Recently there has been a renewed impetus in the search for novel ingredients to be used in the cosmetic industry and Baobab (Adansonia digitata L., Malvaceae) seed oil has received high interest. In this study, a commercial Baobab seed oil sample was characterised (fatty acid content) using GCxGC-ToF-MS and a pilot study on the safety and efficacy of the seed oil was performed. The safety and efficacy of Baobab seed oil after topical application was determined using healthy adult female caucasian participants (n = 20). A 2× magnifying lamp was used for visual analysis, while for monitoring and evaluation of the irritancy level, transepidermal water loss (TEWL) and hydration level of the skin, Chromameter®, Aquaflux>® and Corneometer® instruments, respectively, were used. In addition, Aquaflux® and Corneometer® instruments were used to assess occlusive effects. Thirteen methyl esters were identified using GCxGC-ToF-MS. The major fatty acids included 36.0% linoleic acid, 25.1% oleic acid and 28.8% palmitic acid with 10.1% constituting trace fatty acids. The irritancy of sodium lauryl sulphate (SLS) in the patch test differed significantly compared to both de-ionised water (p < 0.001) and Baobab seed oil (p < 0.001) but the difference between the irritancy of Baobab seed oil and de-ionised water was not significant (p = 0.850). The moisture efficacy test indicated a reduced TEWL (p = 0.048) and an improved capacitance moisture retention (p < 0.001) for all the test products (Baobab oil, liquid paraffin, Vaseline® intensive care lotion and Vaseline®). The occlusivity wipe-off test indicated an increased moisture hydration (p < 0.001) and decreased TEWL particularly when Baobab oil was applied. Baobab possesses hydrating, moisturising and occlusive properties when topically applied to the skin. Baobab seed oil could be a valuable functional ingredient for cosmeceutical applications.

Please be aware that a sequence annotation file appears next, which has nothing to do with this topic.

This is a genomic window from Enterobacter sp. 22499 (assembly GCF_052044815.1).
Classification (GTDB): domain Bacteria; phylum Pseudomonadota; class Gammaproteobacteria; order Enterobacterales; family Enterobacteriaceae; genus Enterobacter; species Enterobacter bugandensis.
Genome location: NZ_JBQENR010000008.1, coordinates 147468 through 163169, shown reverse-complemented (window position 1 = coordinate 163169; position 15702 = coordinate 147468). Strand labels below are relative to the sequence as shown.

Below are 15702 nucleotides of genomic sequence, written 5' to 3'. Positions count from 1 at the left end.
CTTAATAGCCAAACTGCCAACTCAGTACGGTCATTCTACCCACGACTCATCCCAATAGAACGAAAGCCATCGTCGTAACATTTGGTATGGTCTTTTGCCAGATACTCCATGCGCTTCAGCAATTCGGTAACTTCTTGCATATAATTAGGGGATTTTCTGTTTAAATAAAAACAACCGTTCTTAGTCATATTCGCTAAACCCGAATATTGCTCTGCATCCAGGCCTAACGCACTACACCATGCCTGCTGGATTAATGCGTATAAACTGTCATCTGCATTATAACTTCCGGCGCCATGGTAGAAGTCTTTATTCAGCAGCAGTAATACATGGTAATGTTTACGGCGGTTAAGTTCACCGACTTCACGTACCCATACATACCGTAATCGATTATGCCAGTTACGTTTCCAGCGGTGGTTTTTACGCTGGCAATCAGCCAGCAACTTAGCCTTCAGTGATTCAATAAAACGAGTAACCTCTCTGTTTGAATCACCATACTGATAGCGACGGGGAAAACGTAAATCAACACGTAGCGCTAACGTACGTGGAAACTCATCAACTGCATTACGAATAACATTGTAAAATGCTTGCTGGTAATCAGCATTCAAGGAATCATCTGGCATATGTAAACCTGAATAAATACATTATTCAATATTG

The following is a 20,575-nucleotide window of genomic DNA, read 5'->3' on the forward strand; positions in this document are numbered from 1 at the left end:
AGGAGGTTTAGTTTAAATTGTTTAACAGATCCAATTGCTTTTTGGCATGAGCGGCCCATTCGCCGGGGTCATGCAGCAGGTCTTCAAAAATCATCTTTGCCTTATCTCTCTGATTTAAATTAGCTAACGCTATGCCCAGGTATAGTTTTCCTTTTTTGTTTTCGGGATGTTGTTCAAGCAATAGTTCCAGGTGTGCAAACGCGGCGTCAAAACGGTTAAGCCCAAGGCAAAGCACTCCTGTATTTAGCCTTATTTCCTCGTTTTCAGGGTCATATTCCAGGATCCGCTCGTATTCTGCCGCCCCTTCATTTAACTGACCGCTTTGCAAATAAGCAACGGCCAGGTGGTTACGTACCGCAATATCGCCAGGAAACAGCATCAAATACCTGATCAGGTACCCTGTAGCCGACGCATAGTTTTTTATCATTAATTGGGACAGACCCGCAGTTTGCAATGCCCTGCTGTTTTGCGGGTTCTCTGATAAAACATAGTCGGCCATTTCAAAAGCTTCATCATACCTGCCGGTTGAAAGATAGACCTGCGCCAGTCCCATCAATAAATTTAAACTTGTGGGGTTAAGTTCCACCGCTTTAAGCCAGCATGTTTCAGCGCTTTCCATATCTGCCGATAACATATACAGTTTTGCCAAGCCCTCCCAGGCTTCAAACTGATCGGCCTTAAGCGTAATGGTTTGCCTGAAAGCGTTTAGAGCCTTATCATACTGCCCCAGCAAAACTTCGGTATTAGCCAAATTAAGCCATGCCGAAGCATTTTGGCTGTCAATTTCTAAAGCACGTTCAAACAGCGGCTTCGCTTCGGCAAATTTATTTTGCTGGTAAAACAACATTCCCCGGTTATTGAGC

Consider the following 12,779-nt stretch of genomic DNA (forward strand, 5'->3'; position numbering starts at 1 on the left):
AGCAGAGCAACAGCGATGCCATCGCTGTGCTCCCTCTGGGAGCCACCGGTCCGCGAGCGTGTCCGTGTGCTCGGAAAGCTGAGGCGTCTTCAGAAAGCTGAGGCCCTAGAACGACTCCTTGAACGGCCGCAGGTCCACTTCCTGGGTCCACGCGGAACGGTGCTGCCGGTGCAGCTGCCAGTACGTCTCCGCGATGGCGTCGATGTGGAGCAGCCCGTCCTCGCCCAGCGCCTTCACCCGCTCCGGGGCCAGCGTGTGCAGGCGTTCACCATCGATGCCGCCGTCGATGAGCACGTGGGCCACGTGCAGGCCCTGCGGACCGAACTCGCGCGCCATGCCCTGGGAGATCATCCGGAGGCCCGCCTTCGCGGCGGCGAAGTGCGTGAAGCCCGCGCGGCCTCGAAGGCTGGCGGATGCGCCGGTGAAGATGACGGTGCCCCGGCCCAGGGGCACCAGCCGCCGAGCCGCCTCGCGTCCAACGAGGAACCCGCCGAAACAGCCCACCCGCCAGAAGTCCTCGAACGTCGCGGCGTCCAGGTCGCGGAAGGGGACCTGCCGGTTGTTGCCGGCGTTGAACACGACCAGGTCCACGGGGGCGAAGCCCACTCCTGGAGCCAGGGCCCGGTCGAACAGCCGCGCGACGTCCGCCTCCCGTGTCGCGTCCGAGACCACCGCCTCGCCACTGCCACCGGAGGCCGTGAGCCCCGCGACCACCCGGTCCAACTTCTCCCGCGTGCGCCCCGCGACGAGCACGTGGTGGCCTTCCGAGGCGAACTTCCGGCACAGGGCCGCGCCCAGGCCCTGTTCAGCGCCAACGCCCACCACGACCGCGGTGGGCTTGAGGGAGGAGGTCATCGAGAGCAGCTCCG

- Adansonia digitate
- Seed oil